And a lot of them are the first ones to cry to the media that "The FD didn't do enough" and threaten to sue the FD.
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    Quote Originally Posted by DeputyChiefGonzo View Post
    And a lot of them are the first ones to cry to the media that "The FD didn't do enough" and threaten to sue the FD.
    I have to disagree.

    I've made friends with fire chiefs in a very poor area of our state, and have seen first-hand their interaction with the locals. For example, one department has a $6000/year total operating budget (for fuel, insurance, vehicle maintenance, turnout gear, etc, etc) and has to choose which vehicle will respond on calls based on which one will start when they get to the station. Yet they're still lauded by the public in the local newspapers when they do community minded things including running calls that may have a less-than-desirable outcome.

    There are many departments out there that you and I might consider "rural" when the fact is they're far closer to being suburban than many departments in the TRULY rural areas of this land.
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    Quote Originally Posted by BoxAlarm187 View Post
    I have to disagree.

    I've made friends with fire chiefs in a very poor area of our state, and have seen first-hand their interaction with the locals. For example, one department has a $6000/year total operating budget (for fuel, insurance, vehicle maintenance, turnout gear, etc, etc) and has to choose which vehicle will respond on calls based on which one will start when they get to the station. Yet they're still lauded by the public in the local newspapers when they do community minded things including running calls that may have a less-than-desirable outcome.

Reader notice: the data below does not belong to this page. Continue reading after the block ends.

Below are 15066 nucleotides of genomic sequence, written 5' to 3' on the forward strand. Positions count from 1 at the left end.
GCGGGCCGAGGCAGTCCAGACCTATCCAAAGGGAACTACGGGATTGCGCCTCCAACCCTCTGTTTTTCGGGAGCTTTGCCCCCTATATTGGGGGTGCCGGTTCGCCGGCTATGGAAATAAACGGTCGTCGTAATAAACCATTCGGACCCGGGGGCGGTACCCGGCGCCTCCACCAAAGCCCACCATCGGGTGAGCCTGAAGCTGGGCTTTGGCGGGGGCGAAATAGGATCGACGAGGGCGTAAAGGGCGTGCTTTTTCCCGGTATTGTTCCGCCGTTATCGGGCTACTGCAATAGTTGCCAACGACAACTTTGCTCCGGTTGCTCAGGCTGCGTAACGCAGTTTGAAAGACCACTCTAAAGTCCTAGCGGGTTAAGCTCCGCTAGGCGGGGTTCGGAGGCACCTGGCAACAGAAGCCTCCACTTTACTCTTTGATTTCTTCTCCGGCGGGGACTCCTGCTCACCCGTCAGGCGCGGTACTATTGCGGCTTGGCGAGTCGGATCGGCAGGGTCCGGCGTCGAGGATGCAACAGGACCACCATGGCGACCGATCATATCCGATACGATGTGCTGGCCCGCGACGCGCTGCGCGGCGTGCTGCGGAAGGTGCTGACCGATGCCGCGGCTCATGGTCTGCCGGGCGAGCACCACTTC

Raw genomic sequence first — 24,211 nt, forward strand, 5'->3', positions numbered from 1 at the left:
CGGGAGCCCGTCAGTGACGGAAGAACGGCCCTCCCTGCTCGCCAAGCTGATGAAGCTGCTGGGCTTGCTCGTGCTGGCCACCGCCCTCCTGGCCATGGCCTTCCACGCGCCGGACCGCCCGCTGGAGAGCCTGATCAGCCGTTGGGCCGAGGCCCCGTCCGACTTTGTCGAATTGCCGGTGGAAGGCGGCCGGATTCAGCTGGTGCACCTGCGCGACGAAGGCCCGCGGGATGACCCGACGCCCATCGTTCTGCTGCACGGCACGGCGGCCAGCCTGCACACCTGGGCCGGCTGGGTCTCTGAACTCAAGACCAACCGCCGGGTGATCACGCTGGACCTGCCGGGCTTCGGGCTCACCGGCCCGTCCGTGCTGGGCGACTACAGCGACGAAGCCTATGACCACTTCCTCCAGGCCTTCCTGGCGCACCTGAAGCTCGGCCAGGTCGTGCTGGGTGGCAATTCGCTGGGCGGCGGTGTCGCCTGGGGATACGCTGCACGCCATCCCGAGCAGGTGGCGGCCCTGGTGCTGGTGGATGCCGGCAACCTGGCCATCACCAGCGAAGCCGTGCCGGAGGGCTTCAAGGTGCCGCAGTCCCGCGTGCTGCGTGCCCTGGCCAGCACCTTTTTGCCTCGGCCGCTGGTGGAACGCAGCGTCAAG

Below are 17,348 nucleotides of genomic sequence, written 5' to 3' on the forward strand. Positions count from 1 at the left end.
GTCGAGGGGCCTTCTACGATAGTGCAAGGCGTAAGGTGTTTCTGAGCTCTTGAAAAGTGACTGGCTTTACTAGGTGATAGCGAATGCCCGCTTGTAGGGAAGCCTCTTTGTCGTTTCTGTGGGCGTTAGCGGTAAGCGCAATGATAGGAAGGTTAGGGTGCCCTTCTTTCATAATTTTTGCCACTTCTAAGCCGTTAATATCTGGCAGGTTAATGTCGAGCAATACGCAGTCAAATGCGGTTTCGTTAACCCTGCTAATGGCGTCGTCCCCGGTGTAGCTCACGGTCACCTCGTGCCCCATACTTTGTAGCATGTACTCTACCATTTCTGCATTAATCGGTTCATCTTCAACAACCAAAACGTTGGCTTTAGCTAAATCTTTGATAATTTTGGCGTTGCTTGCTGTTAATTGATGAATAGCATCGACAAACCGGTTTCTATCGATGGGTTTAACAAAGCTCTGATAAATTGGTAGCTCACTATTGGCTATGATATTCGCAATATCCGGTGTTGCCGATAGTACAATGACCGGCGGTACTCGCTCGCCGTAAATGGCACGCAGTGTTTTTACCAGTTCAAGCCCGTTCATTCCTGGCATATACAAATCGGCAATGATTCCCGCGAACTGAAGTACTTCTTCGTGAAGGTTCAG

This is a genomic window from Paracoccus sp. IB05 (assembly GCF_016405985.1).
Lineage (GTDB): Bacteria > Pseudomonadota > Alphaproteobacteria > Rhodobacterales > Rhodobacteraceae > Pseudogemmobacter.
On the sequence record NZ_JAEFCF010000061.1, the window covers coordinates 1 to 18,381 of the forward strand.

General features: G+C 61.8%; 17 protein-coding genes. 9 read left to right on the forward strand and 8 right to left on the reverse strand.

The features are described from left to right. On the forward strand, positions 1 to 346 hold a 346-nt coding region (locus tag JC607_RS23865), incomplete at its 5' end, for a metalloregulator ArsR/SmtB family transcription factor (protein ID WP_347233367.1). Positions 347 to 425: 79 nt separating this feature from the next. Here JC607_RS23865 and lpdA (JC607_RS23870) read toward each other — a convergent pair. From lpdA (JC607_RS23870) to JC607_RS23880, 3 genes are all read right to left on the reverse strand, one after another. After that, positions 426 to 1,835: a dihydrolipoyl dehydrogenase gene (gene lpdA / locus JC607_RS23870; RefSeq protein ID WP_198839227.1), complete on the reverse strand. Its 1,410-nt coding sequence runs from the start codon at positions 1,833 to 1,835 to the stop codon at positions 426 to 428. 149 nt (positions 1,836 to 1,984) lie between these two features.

There are many departments out there that you and I might consider "rural" when the fact is they're far closer to being suburban than many departments in the TRULY rural areas of this land.
    Any call a fire department responds to, whether they be poor rural or rich metro area can have a less than desireable outcome...
    ‎"The education of a firefighter and the continued education of a firefighter is what makes "real" firefighters. Continuous skill development is the core of progressive firefighting. We learn by doing and doing it again and again, both on the training ground and the fireground."
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    If his class does get approved....I feel as though we have found a very acceptable spot for a FH Forums meet up....should make things fun!
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    Quote Originally Posted by LaFireEducator View Post
    I know in my VFD FDNY would have far more personnel, truck companies; a rescue company,a squad company with very specialized equipment and capabilities, and additional Chief officers as well as a whole lot more training and more importantly, experience.